# Equation of plane

I have to find the equation of the plane that contains the line of intersection of x - y + 2y + 5 and 2x + 3y - z - 1 and is parallel to the line segment with normal vector [1, 2, -1].

I thought that I could go find the dot product of the normal vector I have [1, 2, -1] and the A B and C values for one of the two above equations.

x - y + 2y + 5 + k(2x + 3y - z - 1)=0
I rearrange it to get x(1 + 2k) + y(-1 + 3k) + z(2-k) + (5- k)=0. Now how can I find the value of k????

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I have to find the equation of the plane that contains the line of intersection of x - y + 2y + 5 and 2x + 3y - z - 1 and is parallel to the line segment with normal vector [1, 2, -1].

I thought that I could go find the dot product of the normal vector I have [1, 2, -1] and the A B and C values for one of the two above equations.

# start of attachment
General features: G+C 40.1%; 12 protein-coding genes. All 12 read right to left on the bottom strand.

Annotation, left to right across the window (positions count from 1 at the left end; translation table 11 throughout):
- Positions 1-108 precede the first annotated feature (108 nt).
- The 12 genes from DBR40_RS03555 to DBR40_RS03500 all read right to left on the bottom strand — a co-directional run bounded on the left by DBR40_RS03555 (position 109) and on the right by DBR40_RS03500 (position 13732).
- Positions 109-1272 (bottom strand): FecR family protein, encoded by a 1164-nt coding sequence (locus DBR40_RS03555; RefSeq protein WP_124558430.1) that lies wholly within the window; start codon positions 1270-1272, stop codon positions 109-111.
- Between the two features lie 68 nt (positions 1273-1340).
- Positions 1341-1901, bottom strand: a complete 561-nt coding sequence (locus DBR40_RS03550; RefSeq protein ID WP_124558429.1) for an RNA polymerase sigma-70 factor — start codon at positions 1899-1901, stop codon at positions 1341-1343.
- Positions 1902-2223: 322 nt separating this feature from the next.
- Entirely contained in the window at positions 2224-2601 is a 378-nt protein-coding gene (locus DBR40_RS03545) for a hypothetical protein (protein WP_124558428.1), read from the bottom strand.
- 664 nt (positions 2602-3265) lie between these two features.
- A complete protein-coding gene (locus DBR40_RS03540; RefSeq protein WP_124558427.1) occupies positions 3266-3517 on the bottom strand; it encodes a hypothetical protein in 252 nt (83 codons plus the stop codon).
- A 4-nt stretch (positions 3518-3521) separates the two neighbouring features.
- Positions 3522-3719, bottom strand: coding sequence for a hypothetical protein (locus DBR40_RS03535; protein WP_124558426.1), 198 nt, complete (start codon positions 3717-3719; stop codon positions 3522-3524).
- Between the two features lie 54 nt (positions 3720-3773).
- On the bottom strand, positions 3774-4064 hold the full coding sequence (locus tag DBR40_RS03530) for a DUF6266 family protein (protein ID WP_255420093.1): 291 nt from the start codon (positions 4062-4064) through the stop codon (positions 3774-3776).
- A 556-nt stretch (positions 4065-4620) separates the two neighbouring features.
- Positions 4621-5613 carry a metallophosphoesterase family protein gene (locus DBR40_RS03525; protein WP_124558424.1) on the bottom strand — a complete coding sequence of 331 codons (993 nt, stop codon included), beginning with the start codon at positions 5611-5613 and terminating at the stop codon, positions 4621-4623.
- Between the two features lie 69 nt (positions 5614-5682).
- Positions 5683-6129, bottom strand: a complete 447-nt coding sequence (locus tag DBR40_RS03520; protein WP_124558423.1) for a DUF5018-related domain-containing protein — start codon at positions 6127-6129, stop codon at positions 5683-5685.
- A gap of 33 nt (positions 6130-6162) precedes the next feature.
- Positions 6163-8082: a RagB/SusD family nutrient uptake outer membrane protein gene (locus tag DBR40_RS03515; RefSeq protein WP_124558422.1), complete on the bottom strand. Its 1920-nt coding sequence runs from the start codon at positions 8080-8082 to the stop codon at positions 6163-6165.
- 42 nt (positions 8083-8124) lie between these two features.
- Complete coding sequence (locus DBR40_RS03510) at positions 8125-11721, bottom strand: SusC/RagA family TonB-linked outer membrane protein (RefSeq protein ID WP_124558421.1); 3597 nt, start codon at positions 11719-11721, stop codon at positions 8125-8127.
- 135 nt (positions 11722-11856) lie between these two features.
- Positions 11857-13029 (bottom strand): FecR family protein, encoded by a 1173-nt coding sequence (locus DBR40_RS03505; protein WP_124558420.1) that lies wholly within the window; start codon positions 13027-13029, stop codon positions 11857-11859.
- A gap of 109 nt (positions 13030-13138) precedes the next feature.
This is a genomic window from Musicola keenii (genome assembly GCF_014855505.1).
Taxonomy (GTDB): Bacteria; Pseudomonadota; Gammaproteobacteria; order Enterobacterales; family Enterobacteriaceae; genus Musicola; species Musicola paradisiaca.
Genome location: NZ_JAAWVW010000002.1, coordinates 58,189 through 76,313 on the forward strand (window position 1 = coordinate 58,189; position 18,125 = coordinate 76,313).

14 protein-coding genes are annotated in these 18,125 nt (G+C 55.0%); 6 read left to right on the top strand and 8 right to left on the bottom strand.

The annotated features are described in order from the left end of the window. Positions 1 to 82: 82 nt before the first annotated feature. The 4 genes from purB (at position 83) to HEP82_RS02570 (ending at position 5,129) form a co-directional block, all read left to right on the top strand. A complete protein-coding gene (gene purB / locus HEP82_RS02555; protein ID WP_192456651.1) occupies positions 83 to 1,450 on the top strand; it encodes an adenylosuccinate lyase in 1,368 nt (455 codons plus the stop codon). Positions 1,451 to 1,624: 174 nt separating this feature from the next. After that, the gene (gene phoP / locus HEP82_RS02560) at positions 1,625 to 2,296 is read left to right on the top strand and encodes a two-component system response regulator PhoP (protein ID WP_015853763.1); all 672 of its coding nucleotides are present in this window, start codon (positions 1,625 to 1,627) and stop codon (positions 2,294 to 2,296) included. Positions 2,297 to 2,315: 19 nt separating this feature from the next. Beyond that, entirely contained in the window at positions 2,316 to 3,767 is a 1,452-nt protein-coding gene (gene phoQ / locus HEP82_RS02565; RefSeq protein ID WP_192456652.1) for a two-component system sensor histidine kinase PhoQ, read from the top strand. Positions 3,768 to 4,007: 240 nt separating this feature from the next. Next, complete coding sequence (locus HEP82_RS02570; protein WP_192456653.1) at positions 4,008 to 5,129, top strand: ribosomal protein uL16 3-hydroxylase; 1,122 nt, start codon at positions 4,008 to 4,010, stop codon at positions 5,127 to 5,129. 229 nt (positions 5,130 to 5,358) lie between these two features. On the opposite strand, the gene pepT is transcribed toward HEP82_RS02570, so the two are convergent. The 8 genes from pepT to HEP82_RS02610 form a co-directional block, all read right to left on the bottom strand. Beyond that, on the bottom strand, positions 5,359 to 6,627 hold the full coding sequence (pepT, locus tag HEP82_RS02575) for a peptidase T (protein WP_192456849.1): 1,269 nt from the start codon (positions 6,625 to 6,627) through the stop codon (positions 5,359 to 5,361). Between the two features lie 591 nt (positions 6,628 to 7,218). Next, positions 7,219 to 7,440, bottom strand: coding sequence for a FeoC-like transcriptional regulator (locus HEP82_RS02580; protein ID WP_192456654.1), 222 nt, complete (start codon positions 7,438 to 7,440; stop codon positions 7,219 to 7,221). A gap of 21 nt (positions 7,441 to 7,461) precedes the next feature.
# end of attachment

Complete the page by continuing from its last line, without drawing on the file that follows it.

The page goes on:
x - y + 2y + 5 + k(2x + 3y - z - 1)=0
I rearrange it to get x(1 + 2k) + y(-1 + 3k) + z(2-k) + (5- k)=0. Now how can I find the value of k????
I'm not sure yet about this argument, since I'm a bit unclear about what the problem intends by saying the plane is supposed to be "parallel to a line segment with normal vector <1, 2, -1>. It seems to me they could just say the plane you want has that as a normal vector. This would tell us that the coefficients for the plane you seek should be multiples of 1, 2, and -1.

As for your question, just pick some point that satisfies the equation for the plane

x - y + 2z + 5 = 0 .

Take any values you like for x and y, say, and solve that equation for z. Bingo! -- you have a point in that plane. Pick values for any two of the variables (even 0 and 0) and solve for the remaining variable -- it's a point in the plane. Putting those coordinates into your equation leaves you with one equation in one unknown. No matter what you use, you'll still get the same value for k.